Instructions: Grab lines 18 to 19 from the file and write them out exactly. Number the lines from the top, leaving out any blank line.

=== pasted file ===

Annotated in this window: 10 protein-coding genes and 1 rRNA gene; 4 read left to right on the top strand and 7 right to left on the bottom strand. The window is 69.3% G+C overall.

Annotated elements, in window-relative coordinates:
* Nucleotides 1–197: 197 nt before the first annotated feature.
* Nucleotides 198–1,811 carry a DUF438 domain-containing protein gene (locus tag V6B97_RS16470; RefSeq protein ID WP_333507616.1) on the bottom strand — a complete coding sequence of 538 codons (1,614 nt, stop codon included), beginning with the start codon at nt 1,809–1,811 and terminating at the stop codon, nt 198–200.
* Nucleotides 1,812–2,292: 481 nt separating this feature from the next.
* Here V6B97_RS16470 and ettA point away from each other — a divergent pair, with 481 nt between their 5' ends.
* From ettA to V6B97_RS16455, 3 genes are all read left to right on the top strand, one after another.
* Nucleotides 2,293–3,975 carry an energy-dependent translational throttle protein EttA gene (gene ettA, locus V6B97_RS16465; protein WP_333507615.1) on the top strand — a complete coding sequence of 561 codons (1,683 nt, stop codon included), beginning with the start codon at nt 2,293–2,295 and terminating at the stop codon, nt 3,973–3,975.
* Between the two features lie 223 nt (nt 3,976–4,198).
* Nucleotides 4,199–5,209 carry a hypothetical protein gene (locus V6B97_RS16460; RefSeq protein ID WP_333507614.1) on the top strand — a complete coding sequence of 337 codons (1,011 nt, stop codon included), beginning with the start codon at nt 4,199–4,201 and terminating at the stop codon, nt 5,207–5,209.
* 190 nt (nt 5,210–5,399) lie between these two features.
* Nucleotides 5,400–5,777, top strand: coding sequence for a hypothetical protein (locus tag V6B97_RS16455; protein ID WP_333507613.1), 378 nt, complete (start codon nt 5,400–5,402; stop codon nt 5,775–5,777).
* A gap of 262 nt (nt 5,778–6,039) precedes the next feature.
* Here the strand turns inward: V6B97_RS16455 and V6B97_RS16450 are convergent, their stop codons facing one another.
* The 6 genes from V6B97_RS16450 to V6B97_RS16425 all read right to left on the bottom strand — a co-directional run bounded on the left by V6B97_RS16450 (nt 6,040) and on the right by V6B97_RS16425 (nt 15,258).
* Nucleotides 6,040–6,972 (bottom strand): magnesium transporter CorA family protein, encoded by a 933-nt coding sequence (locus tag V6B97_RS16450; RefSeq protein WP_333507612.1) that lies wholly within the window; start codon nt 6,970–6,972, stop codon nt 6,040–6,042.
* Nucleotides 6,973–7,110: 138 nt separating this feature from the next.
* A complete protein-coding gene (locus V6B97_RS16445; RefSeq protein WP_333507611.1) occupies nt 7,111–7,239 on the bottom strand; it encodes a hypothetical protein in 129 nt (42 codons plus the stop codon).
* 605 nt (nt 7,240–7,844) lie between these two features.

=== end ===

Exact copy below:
* A complete protein-coding gene (locus V6B97_RS16445; RefSeq protein WP_333507611.1) occupies nt 7,111–7,239 on the bottom strand; it encodes a hypothetical protein in 129 nt (42 codons plus the stop codon).
* 605 nt (nt 7,240–7,844) lie between these two features.